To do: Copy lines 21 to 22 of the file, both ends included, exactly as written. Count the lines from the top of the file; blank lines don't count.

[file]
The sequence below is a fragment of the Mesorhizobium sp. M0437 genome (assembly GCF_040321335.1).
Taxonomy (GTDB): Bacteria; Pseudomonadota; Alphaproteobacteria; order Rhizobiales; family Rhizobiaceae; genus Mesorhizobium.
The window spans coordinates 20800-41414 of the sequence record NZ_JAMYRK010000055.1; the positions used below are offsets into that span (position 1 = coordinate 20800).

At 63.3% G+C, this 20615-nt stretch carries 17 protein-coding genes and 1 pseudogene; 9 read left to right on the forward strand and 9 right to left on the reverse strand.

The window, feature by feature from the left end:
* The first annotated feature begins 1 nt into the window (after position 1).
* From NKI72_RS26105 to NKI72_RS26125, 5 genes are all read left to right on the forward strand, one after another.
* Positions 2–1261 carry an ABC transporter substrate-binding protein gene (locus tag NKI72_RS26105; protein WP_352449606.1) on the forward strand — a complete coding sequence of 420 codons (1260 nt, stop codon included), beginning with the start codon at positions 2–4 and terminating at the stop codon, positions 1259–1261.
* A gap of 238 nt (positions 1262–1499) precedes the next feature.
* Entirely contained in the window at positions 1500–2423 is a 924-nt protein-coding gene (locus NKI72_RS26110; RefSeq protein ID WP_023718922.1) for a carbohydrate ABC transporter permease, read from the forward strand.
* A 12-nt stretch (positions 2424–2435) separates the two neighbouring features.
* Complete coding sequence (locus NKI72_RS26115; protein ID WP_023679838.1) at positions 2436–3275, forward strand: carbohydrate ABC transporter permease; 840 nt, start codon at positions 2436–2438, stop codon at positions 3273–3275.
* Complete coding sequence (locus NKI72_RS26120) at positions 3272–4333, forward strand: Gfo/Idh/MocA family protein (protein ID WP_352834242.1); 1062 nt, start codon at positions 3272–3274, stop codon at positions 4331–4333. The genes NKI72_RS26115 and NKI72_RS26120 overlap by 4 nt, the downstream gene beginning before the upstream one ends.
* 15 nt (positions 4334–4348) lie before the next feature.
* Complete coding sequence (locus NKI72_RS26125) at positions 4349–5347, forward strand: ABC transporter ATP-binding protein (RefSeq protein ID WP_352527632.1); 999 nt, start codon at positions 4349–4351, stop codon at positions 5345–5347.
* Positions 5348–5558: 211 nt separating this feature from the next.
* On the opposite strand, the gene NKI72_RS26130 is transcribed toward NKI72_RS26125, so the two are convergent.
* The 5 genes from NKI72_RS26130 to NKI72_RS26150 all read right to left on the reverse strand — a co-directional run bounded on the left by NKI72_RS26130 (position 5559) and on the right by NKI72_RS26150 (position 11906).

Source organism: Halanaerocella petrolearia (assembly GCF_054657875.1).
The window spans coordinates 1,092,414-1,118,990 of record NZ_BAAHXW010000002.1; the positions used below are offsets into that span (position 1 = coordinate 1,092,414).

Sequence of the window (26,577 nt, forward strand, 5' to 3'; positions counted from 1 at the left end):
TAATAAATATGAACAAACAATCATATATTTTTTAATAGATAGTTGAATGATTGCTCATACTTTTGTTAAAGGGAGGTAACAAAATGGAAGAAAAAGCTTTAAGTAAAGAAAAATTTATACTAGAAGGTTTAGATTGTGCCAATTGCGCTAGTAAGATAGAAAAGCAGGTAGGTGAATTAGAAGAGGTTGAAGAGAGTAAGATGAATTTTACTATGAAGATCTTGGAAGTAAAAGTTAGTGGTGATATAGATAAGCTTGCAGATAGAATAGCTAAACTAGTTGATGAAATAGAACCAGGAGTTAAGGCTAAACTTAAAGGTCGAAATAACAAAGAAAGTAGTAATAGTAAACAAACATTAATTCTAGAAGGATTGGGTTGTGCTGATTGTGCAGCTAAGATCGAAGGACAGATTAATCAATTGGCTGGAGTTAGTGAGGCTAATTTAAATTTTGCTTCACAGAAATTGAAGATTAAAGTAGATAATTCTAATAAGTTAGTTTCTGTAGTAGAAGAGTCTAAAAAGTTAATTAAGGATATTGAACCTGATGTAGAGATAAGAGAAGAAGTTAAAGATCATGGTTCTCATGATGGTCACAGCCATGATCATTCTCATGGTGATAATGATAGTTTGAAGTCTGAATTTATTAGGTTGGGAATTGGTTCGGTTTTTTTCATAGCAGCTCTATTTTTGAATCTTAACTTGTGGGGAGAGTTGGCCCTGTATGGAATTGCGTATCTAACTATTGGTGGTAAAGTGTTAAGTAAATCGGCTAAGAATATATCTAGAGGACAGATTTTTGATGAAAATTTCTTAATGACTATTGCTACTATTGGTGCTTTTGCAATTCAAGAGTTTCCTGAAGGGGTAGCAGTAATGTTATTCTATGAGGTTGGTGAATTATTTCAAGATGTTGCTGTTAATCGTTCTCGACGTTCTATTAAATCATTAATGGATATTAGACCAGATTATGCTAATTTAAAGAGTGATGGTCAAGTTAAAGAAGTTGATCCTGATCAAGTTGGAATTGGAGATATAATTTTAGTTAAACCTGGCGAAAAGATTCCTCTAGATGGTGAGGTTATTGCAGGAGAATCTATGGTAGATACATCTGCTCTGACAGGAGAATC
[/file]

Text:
Sequence of the window (26,577 nt, forward strand, 5' to 3'; positions counted from 1 at the left end):
TAATAAATATGAACAAACAATCATATATTTTTTAATAGATAGTTGAATGATTGCTCATACTTTTGTTAAAGGGAGGTAACAAAATGGAAGAAAAAGCTTTAAGTAAAGAAAAATTTATACTAGAAGGTTTAGATTGTGCCAATTGCGCTAGTAAGATAGAAAAGCAGGTAGGTGAATTAGAAGAGGTTGAAGAGAGTAAGATGAATTTTACTATGAAGATCTTGGAAGTAAAAGTTAGTGGTGATATAGATAAGCTTGCAGATAGAATAGCTAAACTAGTTGATGAAATAGAACCAGGAGTTAAGGCTAAACTTAAAGGTCGAAATAACAAAGAAAGTAGTAATAGTAAACAAACATTAATTCTAGAAGGATTGGGTTGTGCTGATTGTGCAGCTAAGATCGAAGGACAGATTAATCAATTGGCTGGAGTTAGTGAGGCTAATTTAAATTTTGCTTCACAGAAATTGAAGATTAAAGTAGATAATTCTAATAAGTTAGTTTCTGTAGTAGAAGAGTCTAAAAAGTTAATTAAGGATATTGAACCTGATGTAGAGATAAGAGAAGAAGTTAAAGATCATGGTTCTCATGATGGTCACAGCCATGATCATTCTCATGGTGATAATGATAGTTTGAAGTCTGAATTTATTAGGTTGGGAATTGGTTCGGTTTTTTTCATAGCAGCTCTATTTTTGAATCTTAACTTGTGGGGAGAGTTGGCCCTGTATGGAATTGCGTATCTAACTATTGGTGGTAAAGTGTTAAGTAAATCGGCTAAGAATATATCTAGAGGACAGATTTTTGATGAAAATTTCTTAATGACTATTGCTACTATTGGTGCTTTTGCAATTCAAGAGTTTCCTGAAGGGGTAGCAGTAATGTTATTCTATGAGGTTGGTGAATTATTTCAAGATGTTGCTGTTAATCGTTCTCGACGTTCTATTAAATCATTAATGGATATTAGACCAGATTATGCTAATTTAAAGAGTGATGGTCAAGTTAAAGAAGTTGATCCTGATCAAGTTGGAATTGGAGATATAATTTTAGTTAAACCTGGCGAAAAGATTCCTCTAGATGGTGAGGTTATTGCAGGAGAATCTATGGTAGATACATCTGCTCTGACAGGAGAATC